On Tuesday, January 15, 2008, the LPC is holding public hearings on the proposed desig- nations of the American Bank Note Company Printing Plant in the Bronx, and Congregation Tifereth Israel in Queens. The hearings will take place at the Commission’s offices, located at 1 Centre Street, 9th Floor North (time tbd). Any information you can provide about the buildings’ significance and condition is relevant to our consideration. Attached please find a statement of significance and photograph of each building.
Please let me know if you have any questions.
Director of External Affairs
Landmarks Preservation Commission
CONGREGATION TIFERETH ISRAEL, 109-18 54th Avenue, Borough of Queens. Built 1911, Crescent L. Varrone, architect.
The oldest active synagogue in Corona, the Congregation Tifereth Israel is a rare survivor of the earliest Jewish synagogues built in Queens. This synagogue, whose full name is translated as the Congregation Independent Community, Glory of Israel, People of Corona, was constructed in 1911 to house a congregation of Jews that had relocated to Queens from other parts of New York City. Corona had a relatively small enclave of Jews at the beginning of the twentieth century; of approximately 1.3 million Jews in New York City in 1913, about 23,000 lived in the Borough of Queens.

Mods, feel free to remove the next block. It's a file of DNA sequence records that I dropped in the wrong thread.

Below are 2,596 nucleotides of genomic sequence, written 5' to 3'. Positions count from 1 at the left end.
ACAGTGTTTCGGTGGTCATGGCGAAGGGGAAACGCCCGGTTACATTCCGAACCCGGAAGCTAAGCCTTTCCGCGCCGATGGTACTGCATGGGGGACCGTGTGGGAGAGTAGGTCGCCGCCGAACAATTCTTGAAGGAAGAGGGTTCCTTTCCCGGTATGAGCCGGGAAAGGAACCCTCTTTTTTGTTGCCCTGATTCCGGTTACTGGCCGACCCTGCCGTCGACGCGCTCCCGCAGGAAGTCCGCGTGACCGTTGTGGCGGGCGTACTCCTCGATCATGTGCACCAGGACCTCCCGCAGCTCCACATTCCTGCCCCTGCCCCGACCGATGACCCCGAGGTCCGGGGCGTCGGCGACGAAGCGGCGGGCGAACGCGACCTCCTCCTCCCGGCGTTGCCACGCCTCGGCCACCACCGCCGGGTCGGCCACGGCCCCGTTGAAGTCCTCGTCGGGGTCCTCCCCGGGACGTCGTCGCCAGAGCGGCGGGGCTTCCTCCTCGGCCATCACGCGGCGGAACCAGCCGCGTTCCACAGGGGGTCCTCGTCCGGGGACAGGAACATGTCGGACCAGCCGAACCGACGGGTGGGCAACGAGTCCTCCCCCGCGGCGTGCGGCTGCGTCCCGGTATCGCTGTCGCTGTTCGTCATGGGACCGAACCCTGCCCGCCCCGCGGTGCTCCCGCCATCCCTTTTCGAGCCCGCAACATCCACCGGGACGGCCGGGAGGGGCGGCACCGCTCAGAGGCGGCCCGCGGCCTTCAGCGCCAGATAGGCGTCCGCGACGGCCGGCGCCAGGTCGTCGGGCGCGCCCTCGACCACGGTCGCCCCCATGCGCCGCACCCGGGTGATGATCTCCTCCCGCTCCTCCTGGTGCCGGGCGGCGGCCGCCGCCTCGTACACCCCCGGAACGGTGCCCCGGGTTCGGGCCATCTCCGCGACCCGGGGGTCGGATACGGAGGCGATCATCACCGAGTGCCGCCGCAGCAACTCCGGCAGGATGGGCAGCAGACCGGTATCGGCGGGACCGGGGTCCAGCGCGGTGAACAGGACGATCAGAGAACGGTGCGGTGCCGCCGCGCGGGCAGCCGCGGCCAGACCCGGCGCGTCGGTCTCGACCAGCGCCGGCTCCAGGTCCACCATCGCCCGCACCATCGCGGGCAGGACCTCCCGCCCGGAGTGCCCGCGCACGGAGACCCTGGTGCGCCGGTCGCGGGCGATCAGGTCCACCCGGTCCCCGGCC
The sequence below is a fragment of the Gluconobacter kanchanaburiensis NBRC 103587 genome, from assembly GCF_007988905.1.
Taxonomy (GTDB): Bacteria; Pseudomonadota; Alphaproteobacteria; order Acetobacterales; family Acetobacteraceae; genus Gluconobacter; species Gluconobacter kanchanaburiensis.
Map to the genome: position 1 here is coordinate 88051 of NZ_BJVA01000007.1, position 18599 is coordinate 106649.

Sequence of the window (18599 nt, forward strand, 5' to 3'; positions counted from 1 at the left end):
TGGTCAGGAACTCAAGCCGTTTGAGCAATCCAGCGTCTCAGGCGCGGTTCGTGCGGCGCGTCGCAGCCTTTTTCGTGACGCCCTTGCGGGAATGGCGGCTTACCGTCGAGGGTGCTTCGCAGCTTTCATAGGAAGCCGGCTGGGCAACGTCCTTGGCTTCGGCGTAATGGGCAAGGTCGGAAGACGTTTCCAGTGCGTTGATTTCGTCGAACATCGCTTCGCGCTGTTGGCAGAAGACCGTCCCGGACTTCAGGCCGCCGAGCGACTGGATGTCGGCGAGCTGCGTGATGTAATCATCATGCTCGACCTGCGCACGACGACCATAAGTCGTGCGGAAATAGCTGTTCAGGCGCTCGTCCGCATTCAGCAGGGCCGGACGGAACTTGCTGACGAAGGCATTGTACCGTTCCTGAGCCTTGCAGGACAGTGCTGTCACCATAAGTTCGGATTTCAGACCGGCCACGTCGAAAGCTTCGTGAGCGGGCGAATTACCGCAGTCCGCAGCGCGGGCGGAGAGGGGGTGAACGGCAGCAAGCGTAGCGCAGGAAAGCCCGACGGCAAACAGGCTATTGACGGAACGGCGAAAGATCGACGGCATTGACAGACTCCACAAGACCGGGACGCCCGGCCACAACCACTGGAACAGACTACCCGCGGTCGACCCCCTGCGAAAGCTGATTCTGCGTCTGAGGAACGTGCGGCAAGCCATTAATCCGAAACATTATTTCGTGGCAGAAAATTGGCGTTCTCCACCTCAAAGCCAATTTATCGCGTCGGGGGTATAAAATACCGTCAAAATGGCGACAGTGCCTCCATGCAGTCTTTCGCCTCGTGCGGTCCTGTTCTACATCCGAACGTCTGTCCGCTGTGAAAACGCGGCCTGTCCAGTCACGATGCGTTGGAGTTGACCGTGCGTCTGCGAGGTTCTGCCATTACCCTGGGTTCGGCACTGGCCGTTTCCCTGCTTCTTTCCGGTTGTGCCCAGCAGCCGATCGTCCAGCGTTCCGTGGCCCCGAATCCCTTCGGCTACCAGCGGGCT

The original members of the Congregation Tifereth Israel predominantly came from the tenement district of the Lower East Side, which was home to an enormous Yiddish- speaking immigrant community hailing mostly from Eastern Europe. In 1918, East Queens had 18 synagogues, two of which were located in Corona.
Of these two synagogues, only the Congregation Tifereth Israel survives.
The Congregation Tifereth Israel, although located in Queens, is strikingly reminiscent of synagogues found in the Jewish enclaves of the Lower East Side. These synagogues, which had to be shoehorned into narrow tenement lots, were often similar in size, material and proportion to their neighboring tenements and commercial buildings. Often executed in a neo-Classical or Beaux-Arts style with Moorish details, these synagogues typically featured symmetrical tripartite facades with a central entrance and corner towers. It is notable that the Congregation Tifereth Israel synagogue follows this pattern, considering its location in a small-town environment ungoverned by the restraints of the densely urban Lower East Side.
Designed by local architect C. L. Varrone, the synagogue is two stories high and was originally clad with horizontal clapboard siding. It has pointed arched windows, a tripartite upper-story window with a roundel featuring a Star of David in colored glass, and decorative wood ornament at its gabled parapet. The original wood stoop and railing has been replaced with a brick porch with an iron railing, and the wood clapboard siding has been covered with stucco. Despite these alterations, the Congregation Tifereth Israel remains a rare survivor of the earliest synagogues in Queens and a striking representative of a regional vernacular style.